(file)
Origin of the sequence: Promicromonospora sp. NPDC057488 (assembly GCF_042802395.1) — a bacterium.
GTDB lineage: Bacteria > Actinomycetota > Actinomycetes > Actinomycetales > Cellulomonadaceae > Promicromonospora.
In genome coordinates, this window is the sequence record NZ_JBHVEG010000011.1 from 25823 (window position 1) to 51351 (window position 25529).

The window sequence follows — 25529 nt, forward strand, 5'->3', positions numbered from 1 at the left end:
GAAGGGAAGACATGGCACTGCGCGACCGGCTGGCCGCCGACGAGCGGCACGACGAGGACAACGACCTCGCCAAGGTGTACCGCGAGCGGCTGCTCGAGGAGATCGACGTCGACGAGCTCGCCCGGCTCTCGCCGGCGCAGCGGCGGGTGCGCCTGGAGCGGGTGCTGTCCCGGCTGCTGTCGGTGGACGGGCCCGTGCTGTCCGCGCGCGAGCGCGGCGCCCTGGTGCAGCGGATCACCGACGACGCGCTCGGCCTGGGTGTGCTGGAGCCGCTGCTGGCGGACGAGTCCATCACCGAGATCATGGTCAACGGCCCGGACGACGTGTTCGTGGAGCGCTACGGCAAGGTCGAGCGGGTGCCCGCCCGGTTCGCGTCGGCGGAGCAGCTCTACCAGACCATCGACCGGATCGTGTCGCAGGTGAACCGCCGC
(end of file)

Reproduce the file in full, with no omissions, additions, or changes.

Origin of the sequence: Promicromonospora sp. NPDC057488 (assembly GCF_042802395.1) — a bacterium.
GTDB lineage: Bacteria > Actinomycetota > Actinomycetes > Actinomycetales > Cellulomonadaceae > Promicromonospora.
In genome coordinates, this window is the sequence record NZ_JBHVEG010000011.1 from 25823 (window position 1) to 51351 (window position 25529).

The window sequence follows — 25529 nt, forward strand, 5'->3', positions numbered from 1 at the left end:
GAAGGGAAGACATGGCACTGCGCGACCGGCTGGCCGCCGACGAGCGGCACGACGAGGACAACGACCTCGCCAAGGTGTACCGCGAGCGGCTGCTCGAGGAGATCGACGTCGACGAGCTCGCCCGGCTCTCGCCGGCGCAGCGGCGGGTGCGCCTGGAGCGGGTGCTGTCCCGGCTGCTGTCGGTGGACGGGCCCGTGCTGTCCGCGCGCGAGCGCGGCGCCCTGGTGCAGCGGATCACCGACGACGCGCTCGGCCTGGGTGTGCTGGAGCCGCTGCTGGCGGACGAGTCCATCACCGAGATCATGGTCAACGGCCCGGACGACGTGTTCGTGGAGCGCTACGGCAAGGTCGAGCGGGTGCCCGCCCGGTTCGCGTCGGCGGAGCAGCTCTACCAGACCATCGACCGGATCGTGTCGCAGGTGAACCGCCGC